Doctor of Philosophy in Mining Engineering (PhD)

Overview

Backed by an unparalleled reputation for expertise and innovation in mineral extraction, mineral processing and environmental protection, the graduate program in Mining Engineering has two types of students in mind:

  • Those from industry who wish to improve their workplace skills; and
  • Those who wish to pursue research leading to advances in state-of-the-art or state-of-the-practice mining and mineral process engineering.

In order to best meet the needs of these two groups, the program encourages interaction between universities in North America and other countries. In many cases, this collaborative outlook leads to joint research projects and student exchanges.

What makes the program unique?

In keeping with the collaborative approach of the NBK Institute of Mining Engineering, one of the Department’s greatest strengths lies in its ties with Canada’s mining industry.

Most of our students have opportunities for industry employment and participation in research activity at working mines. This hands-on approach helps our students develop practical skills and gain exposure to valuable case histories. Also, many of our faculty members are active within industry through consulting activities and involvement in professional societies relating to mining.

The department provides opportunities for interdisciplinary work on social, economic as well as engineering research. Other advantages are international research and travel opportunities and connections to CIRDI. Vancouver is a centre for Mining Activity in Canada with its abundance of junior mining companies, finance for mining companies, and law for mining companies.

The end result is an innovative, industry-responsive and internationally recognized graduate program of the highest caliber.

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Date: Wednesday, 22 July 2020
Time: 09:00 to 10:00

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Admission Information & Requirements

In order to apply to this program, the following components may be required.

Online Application

All applicants must complete an online application form and pay the application fee to be considered for admission to UBC.

Minimum Academic Requirements

The Faculty of Graduate and Postdoctoral Studies establishes the minimum admission requirements common to all applicants, usually a minimum overall average in the B+ range (76% at UBC). The graduate program that you are applying to may have additional requirements. Please review the specific requirements for applicants with credentials from institutions in:

Each program may set higher academic minimum requirements. Meeting the minimum requirements does not guarantee admission as it is a competitve process.

Transcripts

All applicants have to submit transcripts from all past post-secondary study. Document submission requirements depend on whether your institution of study is within Canada or outside of Canada.

English Language Test

Applicants from a university outside Canada in which English is not the primary language of instruction must provide results of an English language proficiency examination as part of their application. Tests must have been taken within the last 24 months at the time of submission of your application.

Minimum requirements for the two most common English language proficiency tests to apply to this program are listed below:

90
22
21
22
21
6.5
6.0
6.0
6.0
6.0

Other Test Scores

Some programs require additional test scores such as the Graduate Record Examination (GRE) or the Graduate Management Test (GMAT). The requirements for this program are:

The GRE is not required.

Letters of Reference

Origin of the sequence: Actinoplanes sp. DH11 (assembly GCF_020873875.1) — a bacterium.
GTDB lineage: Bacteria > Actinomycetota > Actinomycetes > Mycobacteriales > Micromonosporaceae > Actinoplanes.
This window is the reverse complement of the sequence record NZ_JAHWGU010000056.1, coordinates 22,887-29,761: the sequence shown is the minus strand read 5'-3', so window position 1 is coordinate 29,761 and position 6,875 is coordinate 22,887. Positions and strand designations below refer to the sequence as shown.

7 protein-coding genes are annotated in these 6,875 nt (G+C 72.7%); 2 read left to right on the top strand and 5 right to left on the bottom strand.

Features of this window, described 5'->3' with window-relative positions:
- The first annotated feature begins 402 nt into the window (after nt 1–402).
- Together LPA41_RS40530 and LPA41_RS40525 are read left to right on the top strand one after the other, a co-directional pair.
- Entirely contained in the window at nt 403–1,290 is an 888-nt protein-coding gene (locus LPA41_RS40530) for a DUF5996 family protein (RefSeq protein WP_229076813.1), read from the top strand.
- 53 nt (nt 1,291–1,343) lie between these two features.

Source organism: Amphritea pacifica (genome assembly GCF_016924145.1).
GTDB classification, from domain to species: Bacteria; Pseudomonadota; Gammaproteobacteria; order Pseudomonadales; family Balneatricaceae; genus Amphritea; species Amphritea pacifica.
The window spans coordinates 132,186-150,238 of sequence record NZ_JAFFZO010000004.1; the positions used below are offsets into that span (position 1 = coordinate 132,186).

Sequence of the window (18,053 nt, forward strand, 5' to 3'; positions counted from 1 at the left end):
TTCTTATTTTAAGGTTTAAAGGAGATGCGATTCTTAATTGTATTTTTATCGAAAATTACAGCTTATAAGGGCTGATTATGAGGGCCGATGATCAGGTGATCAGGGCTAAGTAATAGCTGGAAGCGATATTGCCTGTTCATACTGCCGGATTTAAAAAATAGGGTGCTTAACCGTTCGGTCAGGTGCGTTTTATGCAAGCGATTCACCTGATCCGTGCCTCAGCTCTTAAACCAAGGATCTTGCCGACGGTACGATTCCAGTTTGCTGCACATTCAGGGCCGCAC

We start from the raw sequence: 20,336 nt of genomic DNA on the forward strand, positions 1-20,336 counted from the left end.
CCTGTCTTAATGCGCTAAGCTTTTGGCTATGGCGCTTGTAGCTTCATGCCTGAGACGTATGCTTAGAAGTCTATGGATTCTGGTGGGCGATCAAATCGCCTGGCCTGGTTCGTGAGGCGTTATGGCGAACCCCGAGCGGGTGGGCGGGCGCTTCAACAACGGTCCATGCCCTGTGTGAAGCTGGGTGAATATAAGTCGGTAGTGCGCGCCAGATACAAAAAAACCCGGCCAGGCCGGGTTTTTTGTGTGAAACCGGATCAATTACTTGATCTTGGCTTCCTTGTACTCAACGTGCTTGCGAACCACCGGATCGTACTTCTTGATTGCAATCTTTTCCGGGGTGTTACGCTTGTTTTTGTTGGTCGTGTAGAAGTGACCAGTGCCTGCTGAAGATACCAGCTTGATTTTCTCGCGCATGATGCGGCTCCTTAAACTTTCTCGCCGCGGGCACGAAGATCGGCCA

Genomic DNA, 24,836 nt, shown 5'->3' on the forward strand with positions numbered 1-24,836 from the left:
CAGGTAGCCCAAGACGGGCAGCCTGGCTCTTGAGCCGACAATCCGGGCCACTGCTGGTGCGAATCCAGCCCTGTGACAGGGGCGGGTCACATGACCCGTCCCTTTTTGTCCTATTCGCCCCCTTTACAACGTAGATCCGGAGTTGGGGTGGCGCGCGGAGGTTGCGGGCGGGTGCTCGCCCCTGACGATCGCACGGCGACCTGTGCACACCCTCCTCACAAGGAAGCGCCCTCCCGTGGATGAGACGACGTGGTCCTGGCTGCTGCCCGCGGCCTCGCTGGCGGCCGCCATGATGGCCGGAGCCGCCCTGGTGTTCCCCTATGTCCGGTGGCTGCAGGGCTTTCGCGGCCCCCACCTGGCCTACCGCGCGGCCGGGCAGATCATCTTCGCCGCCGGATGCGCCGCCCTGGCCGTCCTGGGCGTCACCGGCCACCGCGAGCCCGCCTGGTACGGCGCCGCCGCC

A minimum of three references are required for application to graduate programs at UBC. References should be requested from individuals who are prepared to provide a report on your academic ability and qualifications. 

Statement of Interest

Many programs require a statement of interest, sometimes called a "statement of intent", "description of research interests" or something similar.

Supervision

Students in research-based programs usually require a faculty member to function as their supervisor. Please follow the instructions provided by each program whether applicants should contact faculty members.

This program has not specified whether applicants should reach out to faculty members. Please review the program website for additional details.

Citizenship Verification

Permanent Residents of Canada must provide a clear photocopy of both sides of the Permanent Resident card.

Research Information

Research Focus

1. Mining (mine ventilation and mine services, simulation and optimization, mining operations research, rock mechanics and geotechnics, mine valuation and production economics)

2. Mineral Processing (process control, modelling, simulation and optimization, fine particle technology, surface chemistry of flotation, plant design and economics, coal preparation technology)

3. Social-economic aspects and sustainability (mine waste management, environmental aspects of mining)

Research Facilities

Our facilities are specifically designed to ensure that our faculty, staff and students are prepared to meet the demands on the mining industry.

Our instructional building, the Frank Forward building and our research facility, the Coal & Mineral Processing Laboratory, are fully equipped to provide a positive research and educational framework.

Much of the equipment has been obtained through the generosity of donors and the initiative of faculty who seek out and obtain research grants.

As a result, the UBC Department of Mining Engineering is able to maintain its’ reputation for producing first rate mining engineers and research.

In 2003 we underwent a major renovation that gave us a state-of-the-art classroom, a larger conference room, and a redesigned main office that includes more work space, quiet nooks, and a coffee room.

Deadline Details

Application Deadline

Deadline to submit online application. No changes can be made to the application after submission.

Transcript Deadline

Deadline to upload scans of official transcripts through the applicant portal in support of a submitted application. Information for accessing the applicant portal will be provided after submitting an online application for admission.

Referee Deadline

Deadline for the referees identified in the application for admission to submit references. See Letters of Reference for more information.

January 2021 Intake

Application Open Date